It's almost over. The "dirtiest campaign in memory," as some have called it, is about to come to a finale. Voters in the 3rd Congressional District on Tuesday night will decide which man they want to represent them in Congress for the next two years: Republican Karl Snow or Democrat Bill Orton.
When the night ends, one man will be triumphant; the other will dust himself off and re-evaluate his political future. Peace will reign on the 3rd District political front - at least until the next election year.Neither candidate emerges from the campaign unwounded. Orton is questioned about tax penalties he owes on a vehicle he brought to Utah from Oregon years ago. Snow is plagued with allegations about the depth of his involvement with penny-stock swindler Michael Strand.
So much for the dirt.
In the course of their campaigns, the two candidates revealed similarities: their views on abortion, a balanced-budget amendment to the U.S. Constitution and a federal partnership in education are the same, for example.
But the two candidates' campaigns revealed significant differences in substance and style. Snow is firmly in line with the Republican Party platform; Orton distances himself from the Democratic platform - he said many times that he hasn't even read it.
Snow, whose campaign slogan is "The Conservative You Can Trust," emphasized his previous governmental experience and leadership ability, his connections with the 3rd District's business and political leaders and sensitivity to the values of constituents of the 3rd District.
"I entered (the race) . . . committing myself to do all that was possible to return this country to traditional American moral values and to work hard for a return to the free-enterprise system and to emphasize specifically an interest I have in terms of high-tech development, both as a means ofeconomic development for this state but addressing many of our ills in this country, including that of pollution," Snow told the audience at a Provo/Orem Chamber of Commerce luncheon.
Orton proclaims that "Things Are Changing" in the 3rd District, billing himself as a statesman above partisan politics with innovative ideas that ought to be tried in Congress. Orton, who has not held elected office before, champions the fact that he is not a politician.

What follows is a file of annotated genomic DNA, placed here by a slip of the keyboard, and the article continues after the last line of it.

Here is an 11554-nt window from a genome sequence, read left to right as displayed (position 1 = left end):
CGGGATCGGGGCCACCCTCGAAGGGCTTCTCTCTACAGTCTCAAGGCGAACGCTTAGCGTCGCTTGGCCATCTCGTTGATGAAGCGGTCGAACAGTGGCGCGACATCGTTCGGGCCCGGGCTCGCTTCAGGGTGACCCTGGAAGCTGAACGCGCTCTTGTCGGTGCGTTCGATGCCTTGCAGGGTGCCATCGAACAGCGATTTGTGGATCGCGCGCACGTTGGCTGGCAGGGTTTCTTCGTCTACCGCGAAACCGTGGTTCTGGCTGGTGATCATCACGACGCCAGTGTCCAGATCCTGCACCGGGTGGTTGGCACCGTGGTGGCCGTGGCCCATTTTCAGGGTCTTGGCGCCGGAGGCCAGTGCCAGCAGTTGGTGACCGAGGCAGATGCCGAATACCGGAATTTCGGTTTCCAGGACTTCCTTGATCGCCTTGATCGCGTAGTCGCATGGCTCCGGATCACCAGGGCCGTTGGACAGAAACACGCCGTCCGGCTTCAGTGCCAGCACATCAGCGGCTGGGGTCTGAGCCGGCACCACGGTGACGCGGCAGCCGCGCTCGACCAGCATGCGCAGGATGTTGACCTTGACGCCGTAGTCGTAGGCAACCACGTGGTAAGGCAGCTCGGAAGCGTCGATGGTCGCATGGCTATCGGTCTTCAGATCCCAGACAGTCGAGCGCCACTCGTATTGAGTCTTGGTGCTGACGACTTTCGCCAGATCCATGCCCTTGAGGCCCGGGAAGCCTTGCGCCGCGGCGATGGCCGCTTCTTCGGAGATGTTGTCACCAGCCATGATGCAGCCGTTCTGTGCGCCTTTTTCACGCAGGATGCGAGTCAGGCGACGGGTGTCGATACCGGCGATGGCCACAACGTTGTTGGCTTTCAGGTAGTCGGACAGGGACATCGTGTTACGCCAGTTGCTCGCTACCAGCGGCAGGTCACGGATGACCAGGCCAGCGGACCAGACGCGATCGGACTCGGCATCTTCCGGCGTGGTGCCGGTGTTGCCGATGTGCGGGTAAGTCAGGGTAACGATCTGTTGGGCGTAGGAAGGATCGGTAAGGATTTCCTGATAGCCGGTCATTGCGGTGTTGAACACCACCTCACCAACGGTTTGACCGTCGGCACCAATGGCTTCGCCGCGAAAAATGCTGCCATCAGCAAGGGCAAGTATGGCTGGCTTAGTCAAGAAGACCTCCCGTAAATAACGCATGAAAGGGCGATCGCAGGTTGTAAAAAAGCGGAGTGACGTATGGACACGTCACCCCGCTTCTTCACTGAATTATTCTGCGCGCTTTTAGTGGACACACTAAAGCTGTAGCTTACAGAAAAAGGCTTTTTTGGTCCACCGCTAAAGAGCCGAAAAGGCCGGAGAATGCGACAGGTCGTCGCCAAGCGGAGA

"Although I'm not a politician, I understand government," Orton said at the same chamber luncheon. "And, I have gotten fed up with business as usual in Washington, D.C."
He hopes to convince voters that the most Republican district in the country could be well-represented by a conservative Democrat who is "within the mainstream (of political thought) of the district on the issues." He's focused on his tax-law expertise and his potential to get things done in Congress as a member of the majority party.
With the specter of the recent budget fiasco hanging over the nation, both candidates took time in most public appearances to discuss their solutions for solving America's financial woes.
Snow favors a balanced-budget amendment, a line-item veto for the president and reduced federal spending. He endorses a proposal made by the Congressional Budget Office to freeze 1991 expenditures at a level no greater than 4 percent of the previous year's budget; Congress now allows 10 percent budget increases.
Natural growth results in revenue increases of about $75 billion annually. Limiting budget increases to 4 percent - about $50 billion annually - would allow the remaining $25 billion to go toward reducing the deficit, Snow said.
He would limit congressional franking privileges and fight government waste, fraud and mismanagement, which he says could save $305 billion. He would work to overhaul defense procurement procedures, reduce agriculture subsidies and reform the Davis-Bacon Act, which sets the wages paid by private companies holding federal contracts.
Orton proposes a three-part solution to solve the country's financial crisis: reform of the budgeting process, spending limitations and tax reform. He would put the budget on a multiyear cycle, support a balanced-budget amendment, institute sunset laws for federal agencies and eliminate pork-barrel spending by giving the president impoundment powers. Spending limitations should be imposed on defense, entitlement programs and discretionary spending, Orton said.
Tax reform must include a new federal transfer tax - set probably below 1 percent; the broad-based tax would be imposed on wealth as it transfers from one individual to another, Orton said. Also, he thinks the national debt should be placed off-budget.